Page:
FOOD larders in Tunbridge Wells have been hit hard as they struggle to get basic supplies of vegetables due to shortages that have left supermarkets shelves empty.
There are six food larders across the town, which support hundreds of people each week by providing surplus food from supermarkets in return for a small donation of £2-£3. Unlike food banks, you do not need a referral to attend a food larder.
However, due to extreme weather in Spain and Europe, a reduced supply of fresh fruit and vegetables, especially tomatoes, lettuce, and peppers has left UK supermarkets such as Asda, Tesco, Morrisons and Aldi having to limit their items.
The shortages in the shops have affected residents across the Borough, particularly those using food larders, which have seen a significant reduction in donated items.
Jan Anderson, leader of St Matt’s Community Larder, explained how the larder is struggling to get fresh produce and how it is now ‘rationing’ its packages.
She told the Times: “It’s been really difficult. Over the past few weeks, we have definitely seen a lack of salad stuff. I couldn’t buy broccoli, cauliflower, or any vegetables for the larder, even potatoes are quite short.
“Just a month ago we could give away a handful of carrots and however many potatoes people wanted, but now we’re having to tell a family of four they can only have four carrots and three potatoes and if they’re on their own it’s one potato and two carrots.”
Food larders are having to pay more for food to subsidise what they don’t get from supermarkets, with St Matt’s paying 15 times the amount they did a couple months ago.
“Without these donations and the supermarket surplus, we wouldn’t be able to keep going, we cannot sustain paying hundreds of pounds a week for food especially with the increase in demand.”
“We used to spend around £20 a week on extra supplies [to top up the supermarket surplus], now we’re spending £250-£300 a week buying in stuff because the surplus from supermarkets has diminished so much,” she said.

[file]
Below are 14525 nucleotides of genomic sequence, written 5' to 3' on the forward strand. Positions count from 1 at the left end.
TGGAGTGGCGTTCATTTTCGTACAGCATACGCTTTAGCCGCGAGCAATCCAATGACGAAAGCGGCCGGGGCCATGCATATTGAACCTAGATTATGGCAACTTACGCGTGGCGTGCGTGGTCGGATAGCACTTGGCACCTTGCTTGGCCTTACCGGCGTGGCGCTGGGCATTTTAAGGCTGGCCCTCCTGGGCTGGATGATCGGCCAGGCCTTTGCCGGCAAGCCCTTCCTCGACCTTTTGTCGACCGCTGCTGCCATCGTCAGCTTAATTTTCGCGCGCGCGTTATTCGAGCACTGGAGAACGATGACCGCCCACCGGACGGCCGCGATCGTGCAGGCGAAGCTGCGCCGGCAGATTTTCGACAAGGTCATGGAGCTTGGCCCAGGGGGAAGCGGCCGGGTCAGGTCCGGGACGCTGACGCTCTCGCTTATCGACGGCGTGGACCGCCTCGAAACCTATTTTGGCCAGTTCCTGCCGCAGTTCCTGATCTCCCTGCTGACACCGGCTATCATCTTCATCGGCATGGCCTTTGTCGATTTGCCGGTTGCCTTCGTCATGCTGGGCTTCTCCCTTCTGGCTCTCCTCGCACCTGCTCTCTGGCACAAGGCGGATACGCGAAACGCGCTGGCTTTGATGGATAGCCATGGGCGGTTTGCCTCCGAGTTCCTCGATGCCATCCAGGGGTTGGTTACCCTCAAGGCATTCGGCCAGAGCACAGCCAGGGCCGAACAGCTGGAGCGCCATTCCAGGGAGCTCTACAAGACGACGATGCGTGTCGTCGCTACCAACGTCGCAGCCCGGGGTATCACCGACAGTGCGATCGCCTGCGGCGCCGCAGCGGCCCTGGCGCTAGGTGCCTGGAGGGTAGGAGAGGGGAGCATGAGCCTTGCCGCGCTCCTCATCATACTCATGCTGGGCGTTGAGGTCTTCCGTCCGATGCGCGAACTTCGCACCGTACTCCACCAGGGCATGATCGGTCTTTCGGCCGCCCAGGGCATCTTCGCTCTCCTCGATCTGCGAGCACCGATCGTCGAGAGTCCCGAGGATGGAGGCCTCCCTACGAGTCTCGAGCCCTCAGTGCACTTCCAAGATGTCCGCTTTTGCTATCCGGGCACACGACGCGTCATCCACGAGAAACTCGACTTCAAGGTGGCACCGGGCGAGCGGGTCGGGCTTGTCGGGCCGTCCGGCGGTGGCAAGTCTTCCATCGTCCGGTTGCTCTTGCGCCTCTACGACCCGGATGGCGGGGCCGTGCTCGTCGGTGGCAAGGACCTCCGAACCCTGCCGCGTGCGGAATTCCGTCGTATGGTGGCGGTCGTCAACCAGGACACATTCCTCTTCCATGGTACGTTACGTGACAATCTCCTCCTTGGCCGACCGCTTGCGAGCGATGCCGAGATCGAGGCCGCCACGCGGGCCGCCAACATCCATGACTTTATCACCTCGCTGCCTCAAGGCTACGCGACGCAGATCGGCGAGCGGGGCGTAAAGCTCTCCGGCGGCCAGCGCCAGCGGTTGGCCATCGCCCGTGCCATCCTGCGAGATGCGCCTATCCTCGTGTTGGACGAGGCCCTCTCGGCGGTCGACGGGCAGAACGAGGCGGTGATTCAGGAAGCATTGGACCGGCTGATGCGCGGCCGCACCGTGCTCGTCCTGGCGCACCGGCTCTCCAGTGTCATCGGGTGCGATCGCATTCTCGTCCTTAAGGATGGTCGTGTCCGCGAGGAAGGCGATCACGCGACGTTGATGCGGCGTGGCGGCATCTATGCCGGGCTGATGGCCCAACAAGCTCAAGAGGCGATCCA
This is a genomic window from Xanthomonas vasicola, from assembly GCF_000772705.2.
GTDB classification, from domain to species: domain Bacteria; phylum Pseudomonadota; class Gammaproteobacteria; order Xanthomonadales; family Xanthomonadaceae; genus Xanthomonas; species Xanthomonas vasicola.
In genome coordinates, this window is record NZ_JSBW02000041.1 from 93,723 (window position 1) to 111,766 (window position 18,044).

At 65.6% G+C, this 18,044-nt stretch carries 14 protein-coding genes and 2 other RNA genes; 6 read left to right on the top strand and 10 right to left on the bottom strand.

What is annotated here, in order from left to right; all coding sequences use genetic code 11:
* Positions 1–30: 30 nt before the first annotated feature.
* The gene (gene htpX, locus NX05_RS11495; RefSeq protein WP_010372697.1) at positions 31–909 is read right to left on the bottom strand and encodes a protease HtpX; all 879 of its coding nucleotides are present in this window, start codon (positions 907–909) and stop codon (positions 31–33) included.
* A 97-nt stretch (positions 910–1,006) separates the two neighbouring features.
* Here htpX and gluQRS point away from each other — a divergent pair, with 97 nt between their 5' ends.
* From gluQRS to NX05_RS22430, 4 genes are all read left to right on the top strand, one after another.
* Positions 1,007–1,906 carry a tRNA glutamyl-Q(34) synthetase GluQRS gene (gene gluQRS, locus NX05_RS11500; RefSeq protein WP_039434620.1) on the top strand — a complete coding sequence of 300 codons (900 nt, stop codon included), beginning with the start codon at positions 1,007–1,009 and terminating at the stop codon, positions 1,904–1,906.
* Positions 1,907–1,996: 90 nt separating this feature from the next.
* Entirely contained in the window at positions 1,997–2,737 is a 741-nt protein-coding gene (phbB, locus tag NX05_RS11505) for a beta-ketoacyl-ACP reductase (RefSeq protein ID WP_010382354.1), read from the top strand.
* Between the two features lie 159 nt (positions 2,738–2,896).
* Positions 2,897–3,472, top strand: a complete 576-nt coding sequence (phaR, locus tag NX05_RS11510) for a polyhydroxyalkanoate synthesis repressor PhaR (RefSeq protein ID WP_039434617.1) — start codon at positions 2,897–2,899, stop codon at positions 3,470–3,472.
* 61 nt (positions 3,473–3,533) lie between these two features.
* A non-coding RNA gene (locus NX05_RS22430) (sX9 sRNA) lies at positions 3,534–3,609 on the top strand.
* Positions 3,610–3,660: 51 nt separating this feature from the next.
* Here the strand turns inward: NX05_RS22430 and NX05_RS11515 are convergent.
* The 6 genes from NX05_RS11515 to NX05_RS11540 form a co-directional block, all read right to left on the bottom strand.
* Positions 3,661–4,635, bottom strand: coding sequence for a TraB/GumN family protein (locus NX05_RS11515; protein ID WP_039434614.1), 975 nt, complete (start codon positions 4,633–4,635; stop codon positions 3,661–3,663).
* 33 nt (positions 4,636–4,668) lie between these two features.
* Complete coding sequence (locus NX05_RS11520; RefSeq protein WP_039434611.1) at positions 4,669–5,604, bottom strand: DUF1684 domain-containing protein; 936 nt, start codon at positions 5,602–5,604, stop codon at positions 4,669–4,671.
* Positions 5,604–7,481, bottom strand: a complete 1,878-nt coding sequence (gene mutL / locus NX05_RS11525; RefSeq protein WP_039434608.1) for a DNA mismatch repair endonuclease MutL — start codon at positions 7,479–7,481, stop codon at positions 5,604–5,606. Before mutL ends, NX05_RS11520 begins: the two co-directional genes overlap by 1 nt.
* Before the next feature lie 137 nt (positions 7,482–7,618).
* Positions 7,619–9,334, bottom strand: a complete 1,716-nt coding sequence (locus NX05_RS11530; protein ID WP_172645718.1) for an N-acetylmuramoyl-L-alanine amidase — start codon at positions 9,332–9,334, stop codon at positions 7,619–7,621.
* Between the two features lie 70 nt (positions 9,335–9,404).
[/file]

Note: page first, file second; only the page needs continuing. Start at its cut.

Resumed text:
St Matt’s Community Larder opened in November 2020 in response to the Covid-19 lockdowns to support those who were struggling on furlough.
Jan explained how it began. “We thought this was going to be a lockdown project to help people on furlough, where we saw maybe 50-60 people a week, but now we are seeing over 90 people and hit 107 just a few weeks ago.
“We are increasingly seeing working people who you would think are quite affluent but are now struggling to pay their mortgages. One lady told me she is having to buy food on her credit cards.
“The soaring cost of energy, mortgages and now food has come as a bit of a triple whammy with people now struggling to cope.
“In the coming weeks I think it will be even more difficult and I wonder if the wholesalers who donate to us are going to start having problems and what that means for us.”
John Payne, Team Leader at Tunbridge Wells Baptist Church Community Larder echoed Jan’s concerns as they also struggle to purchase items.
He told the Times: “The food shortages are becoming a real problem for us, particularly over the last two months where we have seen our supply of donations really diminish.
“We received £2,500 from the council’s Community Support Fund and we are using it to buy most of the food in the larder, but we are struggling to even do that because there is nothing in the supermarkets.”